Lecanemab is an anti-amyloid beta protofibril antibody for the treatment of mild cognitive impairment in patients diagnosed with Alzheimer's disease with confirmed amyloid pathology in the brain.


The study was conducted with the participation of 1,795 participants diagnosed with Alzheimer's disease. 898 of the participants took the study drug and the remaining 897 took a placebo. They received the experimental drug twice a week. Patients who received the drug saw a significant reduction in the rate of cognitive decline. The results of the study prove the so-called "amyloid hypothesis". According to her, one of the leading causes of Alzheimer's disease is the accumulation of amyloid plaques in the brain.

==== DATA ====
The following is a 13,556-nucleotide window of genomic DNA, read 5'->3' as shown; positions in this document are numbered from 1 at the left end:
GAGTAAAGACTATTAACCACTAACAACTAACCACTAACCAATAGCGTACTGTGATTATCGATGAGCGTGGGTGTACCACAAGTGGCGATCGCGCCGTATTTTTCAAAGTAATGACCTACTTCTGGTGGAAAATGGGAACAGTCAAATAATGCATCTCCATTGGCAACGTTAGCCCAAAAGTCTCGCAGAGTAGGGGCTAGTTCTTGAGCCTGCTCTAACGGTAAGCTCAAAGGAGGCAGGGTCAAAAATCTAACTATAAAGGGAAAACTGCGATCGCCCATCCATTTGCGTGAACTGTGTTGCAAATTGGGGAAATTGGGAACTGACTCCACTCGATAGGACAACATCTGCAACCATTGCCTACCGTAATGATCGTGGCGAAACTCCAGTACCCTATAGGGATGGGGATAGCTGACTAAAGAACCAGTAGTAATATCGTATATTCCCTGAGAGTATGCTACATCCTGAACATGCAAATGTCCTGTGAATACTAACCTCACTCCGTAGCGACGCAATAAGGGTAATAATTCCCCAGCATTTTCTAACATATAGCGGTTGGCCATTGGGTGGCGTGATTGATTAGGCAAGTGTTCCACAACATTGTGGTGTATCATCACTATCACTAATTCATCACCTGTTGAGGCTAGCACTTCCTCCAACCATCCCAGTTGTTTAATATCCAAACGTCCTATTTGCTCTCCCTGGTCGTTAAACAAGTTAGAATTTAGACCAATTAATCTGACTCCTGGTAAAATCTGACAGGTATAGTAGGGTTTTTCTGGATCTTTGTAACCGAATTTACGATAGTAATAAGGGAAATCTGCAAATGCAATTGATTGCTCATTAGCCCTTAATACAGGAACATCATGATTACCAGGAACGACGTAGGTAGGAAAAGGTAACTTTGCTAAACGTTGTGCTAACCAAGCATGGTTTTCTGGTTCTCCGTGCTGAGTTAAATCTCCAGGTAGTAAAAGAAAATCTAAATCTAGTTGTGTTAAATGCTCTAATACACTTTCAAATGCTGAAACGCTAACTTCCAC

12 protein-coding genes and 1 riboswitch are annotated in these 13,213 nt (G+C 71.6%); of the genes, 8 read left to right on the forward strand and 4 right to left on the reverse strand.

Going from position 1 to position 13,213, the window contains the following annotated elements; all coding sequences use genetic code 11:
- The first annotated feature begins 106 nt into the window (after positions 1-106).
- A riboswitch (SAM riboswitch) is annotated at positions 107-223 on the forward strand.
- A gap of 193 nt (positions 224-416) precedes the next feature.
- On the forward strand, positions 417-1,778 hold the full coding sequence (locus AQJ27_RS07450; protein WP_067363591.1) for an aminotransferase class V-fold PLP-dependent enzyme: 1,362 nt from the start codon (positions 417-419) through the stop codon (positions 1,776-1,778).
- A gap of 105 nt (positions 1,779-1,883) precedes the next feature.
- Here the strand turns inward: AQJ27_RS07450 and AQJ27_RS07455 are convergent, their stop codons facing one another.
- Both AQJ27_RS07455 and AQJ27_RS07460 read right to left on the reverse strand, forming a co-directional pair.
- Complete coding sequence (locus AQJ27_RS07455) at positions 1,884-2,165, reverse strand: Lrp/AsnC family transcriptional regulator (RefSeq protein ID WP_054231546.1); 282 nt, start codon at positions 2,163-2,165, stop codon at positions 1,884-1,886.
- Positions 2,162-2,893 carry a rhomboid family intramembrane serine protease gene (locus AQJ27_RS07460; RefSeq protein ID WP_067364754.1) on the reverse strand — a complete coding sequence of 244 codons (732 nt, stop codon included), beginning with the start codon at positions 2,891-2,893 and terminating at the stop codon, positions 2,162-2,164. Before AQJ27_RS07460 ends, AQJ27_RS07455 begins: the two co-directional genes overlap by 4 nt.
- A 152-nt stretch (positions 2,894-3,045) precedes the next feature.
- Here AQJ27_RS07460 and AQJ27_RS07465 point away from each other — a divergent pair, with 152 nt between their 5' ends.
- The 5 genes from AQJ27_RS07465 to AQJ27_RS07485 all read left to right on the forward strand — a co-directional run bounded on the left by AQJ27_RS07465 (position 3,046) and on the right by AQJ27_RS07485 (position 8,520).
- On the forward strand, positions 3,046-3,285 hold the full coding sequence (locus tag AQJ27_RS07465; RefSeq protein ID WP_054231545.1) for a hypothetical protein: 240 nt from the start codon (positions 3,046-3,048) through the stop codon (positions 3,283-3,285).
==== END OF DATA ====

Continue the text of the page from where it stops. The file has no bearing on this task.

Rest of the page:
Lekanemab has high hopes that treatment with it would significantly slow the progression of the disease and could have effects on cognitive abilities and brain function. The drug reduced levels of amyloid in the brain at early stages of the disease and led to less decline in cognitive function compared to the placebo group at eighteen months.


But taking lecanemab is associated with some side effects . For this, the study is still ongoing, in which the effectiveness and safety of the drug in early Alzheimer's disease will be established.


In March 2022, Eisai began submitting application data, excluding Clarity AD data, to the Japan Medicines and Medical Devices Agency under the Pre-Evaluation Consultation System. The goal is to get lecanemab approved early so that people living with early Alzheimer's disease can access the therapy as soon as possible.


For now, lekanemab is moving through an accelerated approval process. The companies conducting the study report that by the end of 2022, all documents necessary for the approval of the medication in the US, Japan and Europe will be submitted. If all goes according to plan, lecanemab could be available to patients in early 2023. 


References: https://www.nejm.org/doi/full/10.1056/NEJMoa2212948